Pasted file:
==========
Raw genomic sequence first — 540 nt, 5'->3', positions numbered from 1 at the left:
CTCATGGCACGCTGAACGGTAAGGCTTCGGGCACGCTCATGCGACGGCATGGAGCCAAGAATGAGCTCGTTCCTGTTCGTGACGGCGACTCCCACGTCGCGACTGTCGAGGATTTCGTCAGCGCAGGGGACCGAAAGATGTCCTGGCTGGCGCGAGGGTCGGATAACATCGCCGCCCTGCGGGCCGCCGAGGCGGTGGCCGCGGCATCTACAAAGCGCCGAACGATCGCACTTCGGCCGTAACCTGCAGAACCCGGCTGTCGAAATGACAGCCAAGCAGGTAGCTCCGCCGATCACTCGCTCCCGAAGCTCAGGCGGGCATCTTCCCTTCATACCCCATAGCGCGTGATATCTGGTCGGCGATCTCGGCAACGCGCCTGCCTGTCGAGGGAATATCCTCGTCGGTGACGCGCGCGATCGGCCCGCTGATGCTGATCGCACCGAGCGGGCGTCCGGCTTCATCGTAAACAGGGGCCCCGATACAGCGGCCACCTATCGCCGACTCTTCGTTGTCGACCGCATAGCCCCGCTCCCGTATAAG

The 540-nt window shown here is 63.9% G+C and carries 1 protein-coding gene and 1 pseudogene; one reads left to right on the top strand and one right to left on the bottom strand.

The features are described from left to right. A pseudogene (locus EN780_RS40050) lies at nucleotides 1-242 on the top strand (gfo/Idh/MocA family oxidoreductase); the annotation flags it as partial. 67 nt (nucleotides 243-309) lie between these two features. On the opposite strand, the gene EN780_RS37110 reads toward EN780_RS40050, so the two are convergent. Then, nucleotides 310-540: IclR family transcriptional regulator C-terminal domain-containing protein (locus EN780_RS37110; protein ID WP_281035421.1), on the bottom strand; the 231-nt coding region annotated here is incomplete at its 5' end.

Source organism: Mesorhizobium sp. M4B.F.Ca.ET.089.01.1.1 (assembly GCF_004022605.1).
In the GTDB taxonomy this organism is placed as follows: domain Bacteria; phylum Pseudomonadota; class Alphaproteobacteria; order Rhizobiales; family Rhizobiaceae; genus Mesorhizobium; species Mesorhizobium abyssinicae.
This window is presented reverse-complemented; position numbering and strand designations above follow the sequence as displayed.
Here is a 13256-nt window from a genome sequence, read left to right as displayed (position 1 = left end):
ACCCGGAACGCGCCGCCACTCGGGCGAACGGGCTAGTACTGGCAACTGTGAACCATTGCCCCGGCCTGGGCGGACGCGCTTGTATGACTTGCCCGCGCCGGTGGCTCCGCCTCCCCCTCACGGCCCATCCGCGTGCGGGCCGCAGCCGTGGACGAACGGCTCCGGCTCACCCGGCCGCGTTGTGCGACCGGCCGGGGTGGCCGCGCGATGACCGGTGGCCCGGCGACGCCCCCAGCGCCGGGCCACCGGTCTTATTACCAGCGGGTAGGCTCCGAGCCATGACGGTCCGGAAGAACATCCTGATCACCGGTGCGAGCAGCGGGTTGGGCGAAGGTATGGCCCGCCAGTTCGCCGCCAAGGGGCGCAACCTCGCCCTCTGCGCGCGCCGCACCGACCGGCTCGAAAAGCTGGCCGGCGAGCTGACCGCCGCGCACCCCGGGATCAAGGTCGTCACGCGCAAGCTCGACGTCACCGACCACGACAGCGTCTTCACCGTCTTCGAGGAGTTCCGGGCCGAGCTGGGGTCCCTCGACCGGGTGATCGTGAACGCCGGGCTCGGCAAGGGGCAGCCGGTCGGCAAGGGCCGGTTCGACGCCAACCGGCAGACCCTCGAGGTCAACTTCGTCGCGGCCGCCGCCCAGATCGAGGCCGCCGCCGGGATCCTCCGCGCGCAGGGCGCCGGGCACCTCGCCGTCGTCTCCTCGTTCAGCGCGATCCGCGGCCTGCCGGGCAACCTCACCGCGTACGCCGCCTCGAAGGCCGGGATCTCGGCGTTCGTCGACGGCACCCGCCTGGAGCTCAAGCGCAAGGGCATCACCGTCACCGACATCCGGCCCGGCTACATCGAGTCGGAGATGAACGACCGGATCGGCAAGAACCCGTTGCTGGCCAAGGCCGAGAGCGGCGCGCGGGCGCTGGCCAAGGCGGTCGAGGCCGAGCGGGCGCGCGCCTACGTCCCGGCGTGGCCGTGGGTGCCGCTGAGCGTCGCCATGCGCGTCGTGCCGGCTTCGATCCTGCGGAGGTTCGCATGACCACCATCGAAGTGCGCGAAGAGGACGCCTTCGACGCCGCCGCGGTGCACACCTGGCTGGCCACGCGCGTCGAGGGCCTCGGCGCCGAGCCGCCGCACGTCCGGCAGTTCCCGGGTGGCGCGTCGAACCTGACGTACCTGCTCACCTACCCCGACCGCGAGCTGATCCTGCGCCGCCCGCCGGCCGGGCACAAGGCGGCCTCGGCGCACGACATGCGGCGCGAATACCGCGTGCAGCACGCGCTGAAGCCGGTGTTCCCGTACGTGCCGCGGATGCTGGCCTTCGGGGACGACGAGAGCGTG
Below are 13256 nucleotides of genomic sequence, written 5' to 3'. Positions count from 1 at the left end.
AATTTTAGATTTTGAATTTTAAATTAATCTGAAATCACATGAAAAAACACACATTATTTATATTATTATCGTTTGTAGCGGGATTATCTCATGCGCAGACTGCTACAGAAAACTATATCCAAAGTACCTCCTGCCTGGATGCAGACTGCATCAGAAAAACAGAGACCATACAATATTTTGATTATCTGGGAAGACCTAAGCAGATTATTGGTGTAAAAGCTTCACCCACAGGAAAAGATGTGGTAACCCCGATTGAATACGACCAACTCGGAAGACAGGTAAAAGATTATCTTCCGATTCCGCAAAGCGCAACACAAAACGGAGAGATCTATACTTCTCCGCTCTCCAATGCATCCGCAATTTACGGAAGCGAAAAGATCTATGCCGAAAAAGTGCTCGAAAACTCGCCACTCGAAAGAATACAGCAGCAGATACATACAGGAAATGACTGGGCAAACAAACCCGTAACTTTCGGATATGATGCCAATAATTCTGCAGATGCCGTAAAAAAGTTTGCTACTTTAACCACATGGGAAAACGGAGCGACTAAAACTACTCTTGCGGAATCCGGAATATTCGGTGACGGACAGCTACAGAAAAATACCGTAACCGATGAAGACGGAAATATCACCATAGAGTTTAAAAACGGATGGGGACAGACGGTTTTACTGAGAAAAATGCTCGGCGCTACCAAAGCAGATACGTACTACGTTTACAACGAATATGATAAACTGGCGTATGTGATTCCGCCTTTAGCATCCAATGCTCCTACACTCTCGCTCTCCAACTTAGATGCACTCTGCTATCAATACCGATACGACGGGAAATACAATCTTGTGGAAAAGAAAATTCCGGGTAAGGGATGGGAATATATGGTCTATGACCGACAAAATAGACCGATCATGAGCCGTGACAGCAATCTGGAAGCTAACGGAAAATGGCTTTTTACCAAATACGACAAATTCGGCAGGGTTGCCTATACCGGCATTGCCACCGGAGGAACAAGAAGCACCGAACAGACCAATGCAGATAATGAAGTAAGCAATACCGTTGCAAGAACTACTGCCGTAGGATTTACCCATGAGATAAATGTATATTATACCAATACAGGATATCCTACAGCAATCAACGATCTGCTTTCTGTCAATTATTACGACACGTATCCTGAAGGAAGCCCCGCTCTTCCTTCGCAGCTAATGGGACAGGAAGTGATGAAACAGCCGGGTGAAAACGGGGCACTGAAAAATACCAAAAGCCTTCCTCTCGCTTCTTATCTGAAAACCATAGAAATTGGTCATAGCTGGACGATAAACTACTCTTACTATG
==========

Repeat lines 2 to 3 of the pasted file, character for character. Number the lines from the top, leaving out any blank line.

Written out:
CTCATGGCACGCTGAACGGTAAGGCTTCGGGCACGCTCATGCGACGGCATGGAGCCAAGAATGAGCTCGTTCCTGTTCGTGACGGCGACTCCCACGTCGCGACTGTCGAGGATTTCGTCAGCGCAGGGGACCGAAAGATGTCCTGGCTGGCGCGAGGGTCGGATAACATCGCCGCCCTGCGGGCCGCCGAGGCGGTGGCCGCGGCATCTACAAAGCGCCGAACGATCGCACTTCGGCCGTAACCTGCAGAACCCGGCTGTCGAAATGACAGCCAAGCAGGTAGCTCCGCCGATCACTCGCTCCCGAAGCTCAGGCGGGCATCTTCCCTTCATACCCCATAGCGCGTGATATCTGGTCGGCGATCTCGGCAACGCGCCTGCCTGTCGAGGGAATATCCTCGTCGGTGACGCGCGCGATCGGCCCGCTGATGCTGATCGCACCGAGCGGGCGTCCGGCTTCATCGTAAACAGGGGCCCCGATACAGCGGCCACCTATCGCCGACTCTTCGTTGTCGACCGCATAGCCCCGCTCCCGTATAAG

The 540-nt window shown here is 63.9% G+C and carries 1 protein-coding gene and 1 pseudogene; one reads left to right on the top strand and one right to left on the bottom strand.